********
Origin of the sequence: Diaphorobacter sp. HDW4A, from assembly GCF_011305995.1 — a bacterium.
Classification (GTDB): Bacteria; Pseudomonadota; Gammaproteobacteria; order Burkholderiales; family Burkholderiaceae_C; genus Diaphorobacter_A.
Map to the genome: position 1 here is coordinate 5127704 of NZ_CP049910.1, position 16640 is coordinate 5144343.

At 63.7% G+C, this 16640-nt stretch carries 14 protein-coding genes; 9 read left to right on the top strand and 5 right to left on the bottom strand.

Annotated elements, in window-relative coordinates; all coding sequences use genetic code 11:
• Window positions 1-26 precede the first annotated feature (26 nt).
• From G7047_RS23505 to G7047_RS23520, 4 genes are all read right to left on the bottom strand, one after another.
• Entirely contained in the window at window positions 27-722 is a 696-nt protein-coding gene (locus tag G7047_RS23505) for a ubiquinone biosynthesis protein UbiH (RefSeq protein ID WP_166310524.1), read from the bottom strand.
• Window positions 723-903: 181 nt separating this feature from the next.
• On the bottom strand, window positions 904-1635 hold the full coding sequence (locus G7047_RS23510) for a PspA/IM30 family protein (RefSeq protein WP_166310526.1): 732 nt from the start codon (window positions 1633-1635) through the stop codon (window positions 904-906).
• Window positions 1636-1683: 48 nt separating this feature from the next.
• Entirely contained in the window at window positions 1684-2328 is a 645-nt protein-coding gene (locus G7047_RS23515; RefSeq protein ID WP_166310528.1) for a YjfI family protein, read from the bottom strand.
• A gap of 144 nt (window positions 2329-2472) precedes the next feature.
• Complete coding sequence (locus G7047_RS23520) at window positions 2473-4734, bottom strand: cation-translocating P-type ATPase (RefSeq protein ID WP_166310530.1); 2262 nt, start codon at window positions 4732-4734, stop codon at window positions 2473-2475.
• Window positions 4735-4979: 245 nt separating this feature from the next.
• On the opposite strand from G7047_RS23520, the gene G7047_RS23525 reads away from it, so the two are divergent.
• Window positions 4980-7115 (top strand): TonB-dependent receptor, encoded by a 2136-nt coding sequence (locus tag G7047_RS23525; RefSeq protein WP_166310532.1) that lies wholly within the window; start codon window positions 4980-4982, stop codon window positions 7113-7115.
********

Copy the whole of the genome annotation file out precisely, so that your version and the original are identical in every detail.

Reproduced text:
Origin of the sequence: Diaphorobacter sp. HDW4A, from assembly GCF_011305995.1 — a bacterium.
Classification (GTDB): Bacteria; Pseudomonadota; Gammaproteobacteria; order Burkholderiales; family Burkholderiaceae_C; genus Diaphorobacter_A.
Map to the genome: position 1 here is coordinate 5127704 of NZ_CP049910.1, position 16640 is coordinate 5144343.

At 63.7% G+C, this 16640-nt stretch carries 14 protein-coding genes; 9 read left to right on the top strand and 5 right to left on the bottom strand.

Annotated elements, in window-relative coordinates; all coding sequences use genetic code 11:
• Window positions 1-26 precede the first annotated feature (26 nt).
• From G7047_RS23505 to G7047_RS23520, 4 genes are all read right to left on the bottom strand, one after another.
• Entirely contained in the window at window positions 27-722 is a 696-nt protein-coding gene (locus tag G7047_RS23505) for a ubiquinone biosynthesis protein UbiH (RefSeq protein ID WP_166310524.1), read from the bottom strand.
• Window positions 723-903: 181 nt separating this feature from the next.
• On the bottom strand, window positions 904-1635 hold the full coding sequence (locus G7047_RS23510) for a PspA/IM30 family protein (RefSeq protein WP_166310526.1): 732 nt from the start codon (window positions 1633-1635) through the stop codon (window positions 904-906).
• Window positions 1636-1683: 48 nt separating this feature from the next.
• Entirely contained in the window at window positions 1684-2328 is a 645-nt protein-coding gene (locus G7047_RS23515; RefSeq protein ID WP_166310528.1) for a YjfI family protein, read from the bottom strand.
• A gap of 144 nt (window positions 2329-2472) precedes the next feature.
• Complete coding sequence (locus G7047_RS23520) at window positions 2473-4734, bottom strand: cation-translocating P-type ATPase (RefSeq protein ID WP_166310530.1); 2262 nt, start codon at window positions 4732-4734, stop codon at window positions 2473-2475.
• Window positions 4735-4979: 245 nt separating this feature from the next.
• On the opposite strand from G7047_RS23520, the gene G7047_RS23525 reads away from it, so the two are divergent.
• Window positions 4980-7115 (top strand): TonB-dependent receptor, encoded by a 2136-nt coding sequence (locus tag G7047_RS23525; RefSeq protein WP_166310532.1) that lies wholly within the window; start codon window positions 4980-4982, stop codon window positions 7113-7115.